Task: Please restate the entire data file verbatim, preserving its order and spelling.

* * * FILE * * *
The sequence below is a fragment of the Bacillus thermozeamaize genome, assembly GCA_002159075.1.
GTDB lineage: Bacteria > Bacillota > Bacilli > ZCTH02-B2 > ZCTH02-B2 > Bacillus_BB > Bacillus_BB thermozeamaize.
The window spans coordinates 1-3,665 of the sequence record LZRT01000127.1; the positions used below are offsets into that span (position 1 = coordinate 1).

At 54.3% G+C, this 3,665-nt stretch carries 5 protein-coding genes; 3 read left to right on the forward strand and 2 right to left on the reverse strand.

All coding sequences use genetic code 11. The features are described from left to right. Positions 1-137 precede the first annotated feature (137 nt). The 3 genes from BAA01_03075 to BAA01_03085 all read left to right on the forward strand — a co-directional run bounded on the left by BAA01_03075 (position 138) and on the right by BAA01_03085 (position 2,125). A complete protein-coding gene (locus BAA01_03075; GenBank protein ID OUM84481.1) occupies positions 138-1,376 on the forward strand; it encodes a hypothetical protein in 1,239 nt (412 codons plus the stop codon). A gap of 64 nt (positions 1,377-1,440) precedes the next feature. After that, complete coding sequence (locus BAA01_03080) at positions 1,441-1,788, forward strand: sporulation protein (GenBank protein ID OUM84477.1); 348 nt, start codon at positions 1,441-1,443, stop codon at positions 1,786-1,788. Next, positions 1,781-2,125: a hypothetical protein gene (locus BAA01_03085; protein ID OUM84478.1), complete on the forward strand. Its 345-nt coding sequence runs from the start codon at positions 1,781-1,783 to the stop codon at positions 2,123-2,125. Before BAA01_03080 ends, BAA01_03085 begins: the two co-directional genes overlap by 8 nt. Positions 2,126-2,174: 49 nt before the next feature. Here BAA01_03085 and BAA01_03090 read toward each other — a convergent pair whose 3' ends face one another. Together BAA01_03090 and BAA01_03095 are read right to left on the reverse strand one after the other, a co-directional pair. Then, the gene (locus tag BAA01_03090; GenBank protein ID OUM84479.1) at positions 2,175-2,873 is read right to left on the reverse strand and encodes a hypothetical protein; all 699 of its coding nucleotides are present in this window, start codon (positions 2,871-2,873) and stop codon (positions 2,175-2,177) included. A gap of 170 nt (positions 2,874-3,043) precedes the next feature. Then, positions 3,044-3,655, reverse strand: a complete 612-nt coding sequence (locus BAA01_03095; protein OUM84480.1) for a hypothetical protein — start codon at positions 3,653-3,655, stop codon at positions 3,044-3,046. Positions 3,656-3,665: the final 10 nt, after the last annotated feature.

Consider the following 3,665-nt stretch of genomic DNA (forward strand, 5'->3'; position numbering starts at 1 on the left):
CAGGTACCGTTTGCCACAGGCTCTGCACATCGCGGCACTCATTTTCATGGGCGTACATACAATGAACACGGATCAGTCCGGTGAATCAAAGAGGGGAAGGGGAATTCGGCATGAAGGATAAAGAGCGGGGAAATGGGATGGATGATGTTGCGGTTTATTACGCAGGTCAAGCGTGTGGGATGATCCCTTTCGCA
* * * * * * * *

The sequence below is a fragment of the Bacillus thermozeamaize genome, assembly GCA_002159075.1.
GTDB lineage: Bacteria > Bacillota > Bacilli > ZCTH02-B2 > ZCTH02-B2 > Bacillus_BB > Bacillus_BB thermozeamaize.
The window spans coordinates 1-3,665 of the sequence record LZRT01000127.1; the positions used below are offsets into that span (position 1 = coordinate 1).

At 54.3% G+C, this 3,665-nt stretch carries 5 protein-coding genes; 3 read left to right on the forward strand and 2 right to left on the reverse strand.

All coding sequences use genetic code 11. The features are described from left to right. Positions 1-137 precede the first annotated feature (137 nt). The 3 genes from BAA01_03075 to BAA01_03085 all read left to right on the forward strand — a co-directional run bounded on the left by BAA01_03075 (position 138) and on the right by BAA01_03085 (position 2,125). A complete protein-coding gene (locus BAA01_03075; GenBank protein ID OUM84481.1) occupies positions 138-1,376 on the forward strand; it encodes a hypothetical protein in 1,239 nt (412 codons plus the stop codon). A gap of 64 nt (positions 1,377-1,440) precedes the next feature. After that, complete coding sequence (locus BAA01_03080) at positions 1,441-1,788, forward strand: sporulation protein (GenBank protein ID OUM84477.1); 348 nt, start codon at positions 1,441-1,443, stop codon at positions 1,786-1,788. Next, positions 1,781-2,125: a hypothetical protein gene (locus BAA01_03085; protein ID OUM84478.1), complete on the forward strand. Its 345-nt coding sequence runs from the start codon at positions 1,781-1,783 to the stop codon at positions 2,123-2,125. Before BAA01_03080 ends, BAA01_03085 begins: the two co-directional genes overlap by 8 nt. Positions 2,126-2,174: 49 nt before the next feature. Here BAA01_03085 and BAA01_03090 read toward each other — a convergent pair whose 3' ends face one another. Together BAA01_03090 and BAA01_03095 are read right to left on the reverse strand one after the other, a co-directional pair. Then, the gene (locus tag BAA01_03090; GenBank protein ID OUM84479.1) at positions 2,175-2,873 is read right to left on the reverse strand and encodes a hypothetical protein; all 699 of its coding nucleotides are present in this window, start codon (positions 2,871-2,873) and stop codon (positions 2,175-2,177) included. A gap of 170 nt (positions 2,874-3,043) precedes the next feature. Then, positions 3,044-3,655, reverse strand: a complete 612-nt coding sequence (locus BAA01_03095; protein OUM84480.1) for a hypothetical protein — start codon at positions 3,653-3,655, stop codon at positions 3,044-3,046. Positions 3,656-3,665: the final 10 nt, after the last annotated feature.

Consider the following 3,665-nt stretch of genomic DNA (forward strand, 5'->3'; position numbering starts at 1 on the left):
CAGGTACCGTTTGCCACAGGCTCTGCACATCGCGGCACTCATTTTCATGGGCGTACATACAATGAACACGGATCAGTCCGGTGAATCAAAGAGGGGAAGGGGAATTCGGCATGAAGGATAAAGAGCGGGGAAATGGGATGGATGATGTTGCGGTTTATTACGCAGGTCAAGCGTGTGGGATGATCCCTTTCGCA